News about media and the regulatory environment both inside and beyond Canada's borders.
IN THE NEWS
The return of a Rogers key man
Toronto: Former Rogers CEO Nadir Mohamed has been below the radar since his retirement in 2013 that came with a reported compensation package of $26.8M. The Globe & Mail magazine has the scoop on what he's been up to in a subscriber-only feature, headliner Nadir Mohamed has a cool new job.
In defence of the regulatory process
Did the CRTC overstep its authority when it reversed earlier policy and eliminated simultaneous substitution of American-based commercials on US television stations carried by Canadian cable systems?
The reversal cost Bell Media a bundle on its Super Bowl telecast and earned support in its battle from the National Football League which argued that the broadcaster had every right to monetize what it paid for.
Christianne Laizner, who joined the CRTC’s legal branch in 2010 and has been its senior general counsel since 2013, takes us behind the scenes in a feature penned by Sheldon Gordon.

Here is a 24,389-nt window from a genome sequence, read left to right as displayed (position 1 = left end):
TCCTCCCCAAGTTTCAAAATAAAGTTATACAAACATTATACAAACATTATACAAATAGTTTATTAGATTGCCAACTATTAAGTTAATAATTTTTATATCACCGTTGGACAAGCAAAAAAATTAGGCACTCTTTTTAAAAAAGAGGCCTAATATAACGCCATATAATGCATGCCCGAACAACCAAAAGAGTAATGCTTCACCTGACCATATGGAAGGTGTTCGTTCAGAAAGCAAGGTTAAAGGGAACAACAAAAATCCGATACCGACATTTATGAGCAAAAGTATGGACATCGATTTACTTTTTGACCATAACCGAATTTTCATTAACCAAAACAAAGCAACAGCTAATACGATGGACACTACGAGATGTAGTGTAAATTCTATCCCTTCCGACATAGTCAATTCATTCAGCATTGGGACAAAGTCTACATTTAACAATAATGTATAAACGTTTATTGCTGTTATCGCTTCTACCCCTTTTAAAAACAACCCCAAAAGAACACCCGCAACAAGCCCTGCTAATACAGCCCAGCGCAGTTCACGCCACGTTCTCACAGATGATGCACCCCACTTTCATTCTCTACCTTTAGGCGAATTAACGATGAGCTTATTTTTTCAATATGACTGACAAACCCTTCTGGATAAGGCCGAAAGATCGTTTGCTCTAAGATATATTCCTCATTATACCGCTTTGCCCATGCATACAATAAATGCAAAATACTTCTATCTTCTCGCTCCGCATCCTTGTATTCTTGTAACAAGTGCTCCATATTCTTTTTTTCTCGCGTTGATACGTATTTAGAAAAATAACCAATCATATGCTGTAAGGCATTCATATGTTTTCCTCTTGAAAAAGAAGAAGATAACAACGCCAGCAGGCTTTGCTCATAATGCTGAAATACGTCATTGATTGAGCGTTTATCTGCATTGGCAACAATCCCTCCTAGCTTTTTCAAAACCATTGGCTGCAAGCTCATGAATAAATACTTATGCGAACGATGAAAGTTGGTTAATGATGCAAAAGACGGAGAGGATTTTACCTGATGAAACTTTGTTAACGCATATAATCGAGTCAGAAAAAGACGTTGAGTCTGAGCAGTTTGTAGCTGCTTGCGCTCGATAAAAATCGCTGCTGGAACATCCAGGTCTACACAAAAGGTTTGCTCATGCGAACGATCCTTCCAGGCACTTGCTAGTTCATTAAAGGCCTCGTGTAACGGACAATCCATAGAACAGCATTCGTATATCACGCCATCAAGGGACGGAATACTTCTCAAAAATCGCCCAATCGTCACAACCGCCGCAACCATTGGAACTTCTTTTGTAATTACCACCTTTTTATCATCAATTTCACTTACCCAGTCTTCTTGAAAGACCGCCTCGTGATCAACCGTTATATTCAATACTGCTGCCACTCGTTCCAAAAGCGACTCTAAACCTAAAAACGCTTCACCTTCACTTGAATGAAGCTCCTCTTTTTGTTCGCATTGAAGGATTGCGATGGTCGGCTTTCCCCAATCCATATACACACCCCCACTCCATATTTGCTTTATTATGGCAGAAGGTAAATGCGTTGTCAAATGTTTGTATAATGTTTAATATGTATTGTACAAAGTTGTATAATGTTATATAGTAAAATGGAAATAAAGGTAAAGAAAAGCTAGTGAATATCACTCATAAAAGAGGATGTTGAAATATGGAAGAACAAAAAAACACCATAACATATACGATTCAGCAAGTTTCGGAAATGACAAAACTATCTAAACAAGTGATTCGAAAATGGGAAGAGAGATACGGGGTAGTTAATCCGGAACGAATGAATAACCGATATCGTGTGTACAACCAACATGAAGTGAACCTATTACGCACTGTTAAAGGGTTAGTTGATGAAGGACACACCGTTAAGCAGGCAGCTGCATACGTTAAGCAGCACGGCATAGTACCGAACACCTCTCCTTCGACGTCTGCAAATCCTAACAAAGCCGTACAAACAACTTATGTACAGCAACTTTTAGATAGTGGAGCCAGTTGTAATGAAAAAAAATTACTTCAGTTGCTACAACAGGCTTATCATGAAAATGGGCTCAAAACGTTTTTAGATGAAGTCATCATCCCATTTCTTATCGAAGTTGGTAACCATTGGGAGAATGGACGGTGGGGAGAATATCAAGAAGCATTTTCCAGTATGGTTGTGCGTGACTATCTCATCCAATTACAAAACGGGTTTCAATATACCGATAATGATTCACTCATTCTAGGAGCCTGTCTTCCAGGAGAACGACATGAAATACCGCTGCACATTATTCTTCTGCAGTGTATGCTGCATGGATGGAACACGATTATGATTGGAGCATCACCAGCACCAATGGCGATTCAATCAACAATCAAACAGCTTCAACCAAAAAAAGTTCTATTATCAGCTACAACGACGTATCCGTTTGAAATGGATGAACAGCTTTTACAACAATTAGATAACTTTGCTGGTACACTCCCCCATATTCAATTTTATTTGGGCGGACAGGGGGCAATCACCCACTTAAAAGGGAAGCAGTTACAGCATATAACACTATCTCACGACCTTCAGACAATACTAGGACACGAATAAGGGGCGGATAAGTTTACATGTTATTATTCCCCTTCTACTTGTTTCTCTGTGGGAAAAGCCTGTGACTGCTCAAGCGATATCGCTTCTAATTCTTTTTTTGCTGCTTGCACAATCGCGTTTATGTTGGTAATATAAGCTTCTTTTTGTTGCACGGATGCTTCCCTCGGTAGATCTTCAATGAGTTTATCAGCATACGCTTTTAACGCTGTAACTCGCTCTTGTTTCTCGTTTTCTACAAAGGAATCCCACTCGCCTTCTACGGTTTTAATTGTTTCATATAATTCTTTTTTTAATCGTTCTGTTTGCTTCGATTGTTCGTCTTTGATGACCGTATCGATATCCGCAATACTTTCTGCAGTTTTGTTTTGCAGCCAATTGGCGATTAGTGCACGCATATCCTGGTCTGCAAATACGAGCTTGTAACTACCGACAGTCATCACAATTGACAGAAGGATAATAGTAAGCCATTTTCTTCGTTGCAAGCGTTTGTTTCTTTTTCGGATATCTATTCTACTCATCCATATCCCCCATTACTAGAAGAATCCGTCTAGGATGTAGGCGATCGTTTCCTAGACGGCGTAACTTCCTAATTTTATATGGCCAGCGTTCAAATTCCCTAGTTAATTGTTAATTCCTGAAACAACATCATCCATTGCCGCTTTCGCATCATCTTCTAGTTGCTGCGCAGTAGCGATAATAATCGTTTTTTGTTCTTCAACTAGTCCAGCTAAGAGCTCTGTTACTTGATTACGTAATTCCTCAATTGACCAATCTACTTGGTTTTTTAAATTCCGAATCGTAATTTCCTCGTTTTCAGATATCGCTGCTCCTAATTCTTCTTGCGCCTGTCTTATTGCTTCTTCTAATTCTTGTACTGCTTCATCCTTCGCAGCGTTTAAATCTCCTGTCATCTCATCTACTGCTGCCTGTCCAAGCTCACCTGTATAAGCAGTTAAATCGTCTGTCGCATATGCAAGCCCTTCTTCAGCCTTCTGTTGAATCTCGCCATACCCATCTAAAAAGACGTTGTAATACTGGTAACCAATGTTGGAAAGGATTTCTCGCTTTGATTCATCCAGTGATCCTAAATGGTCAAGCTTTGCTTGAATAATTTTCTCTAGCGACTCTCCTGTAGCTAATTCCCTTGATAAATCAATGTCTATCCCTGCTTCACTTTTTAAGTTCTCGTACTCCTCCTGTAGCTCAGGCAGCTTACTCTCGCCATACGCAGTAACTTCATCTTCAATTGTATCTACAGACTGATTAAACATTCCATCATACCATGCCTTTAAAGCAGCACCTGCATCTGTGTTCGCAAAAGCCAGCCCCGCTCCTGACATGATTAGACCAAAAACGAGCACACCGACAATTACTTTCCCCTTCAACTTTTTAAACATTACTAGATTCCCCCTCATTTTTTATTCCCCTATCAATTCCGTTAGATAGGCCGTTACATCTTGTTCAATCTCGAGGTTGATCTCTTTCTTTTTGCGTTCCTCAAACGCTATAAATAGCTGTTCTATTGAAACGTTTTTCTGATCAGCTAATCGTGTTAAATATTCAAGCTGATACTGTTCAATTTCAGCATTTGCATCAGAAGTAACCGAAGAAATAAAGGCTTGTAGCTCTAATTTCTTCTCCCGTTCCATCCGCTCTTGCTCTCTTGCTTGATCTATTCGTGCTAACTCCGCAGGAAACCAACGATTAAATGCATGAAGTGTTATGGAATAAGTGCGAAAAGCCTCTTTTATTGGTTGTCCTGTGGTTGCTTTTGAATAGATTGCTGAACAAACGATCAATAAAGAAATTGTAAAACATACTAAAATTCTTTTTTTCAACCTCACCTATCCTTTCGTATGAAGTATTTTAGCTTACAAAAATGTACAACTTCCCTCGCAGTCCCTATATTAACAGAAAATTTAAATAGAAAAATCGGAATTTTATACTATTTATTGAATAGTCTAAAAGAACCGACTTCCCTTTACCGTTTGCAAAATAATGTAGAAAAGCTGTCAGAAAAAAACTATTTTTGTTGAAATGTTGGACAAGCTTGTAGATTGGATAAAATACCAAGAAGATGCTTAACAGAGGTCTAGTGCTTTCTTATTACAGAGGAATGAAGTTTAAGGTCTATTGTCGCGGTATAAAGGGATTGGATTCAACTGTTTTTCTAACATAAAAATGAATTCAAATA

The “simsub” policy change is not a done deal yet. Bell is appealing the regulatory decision to the Federal Court of Appeal. But Laizner points to an earlier ruling by the appellate court in May 2015 upholding the CRTC’s Wireless Code of Conduct as a harbinger that the Bell application will be dismissed -- Canadian Lawyer
Osgoode Law Journal swings with the times
For the first time since its inception in 1958, the Osgoode Hall Law Journal has its first black managing editor. Michael Thorburn, a 3L student at Osgoode Hall Law School, received special recognition during the law school’s Black History Month on Monday (Feb. 27).
Meet Donald Trump's propagandist: Right-winger Alex Jones is no ordinary radio host. He's the biggest conspiracy theorist in the US and in the past he has been labelled a loony. But now he is in regular contact with the president and feeds him his ideas. "Trump and I have talked several times since the election -- about freedom and our common goal to destroy our enemies" -- Veit Medick, Der Spiegel
Can donor funded newsrooms be truly independent? Around the world media outlets are taking millions of dollars from private donors and foundations in order to pay for news. The Mail & Guardian in South Africa receives grants from the Gates Foundation to cover health, and Gates funds development news at The Guardian in the UK. In Latin America, Plaza Publica (in Guatemala) and Ojo Publico (Peru) accept donor money to cover news in the public interest.
But in a world where news credibility has become a burning issue and government leaders in Hungary, Turkey, Venezuela, and the US (among others) have gone on the attack against journalism, the question of funding sources and the effect they have on media independence is an important one -- Anya Schiffrin, Columbia Journalism Review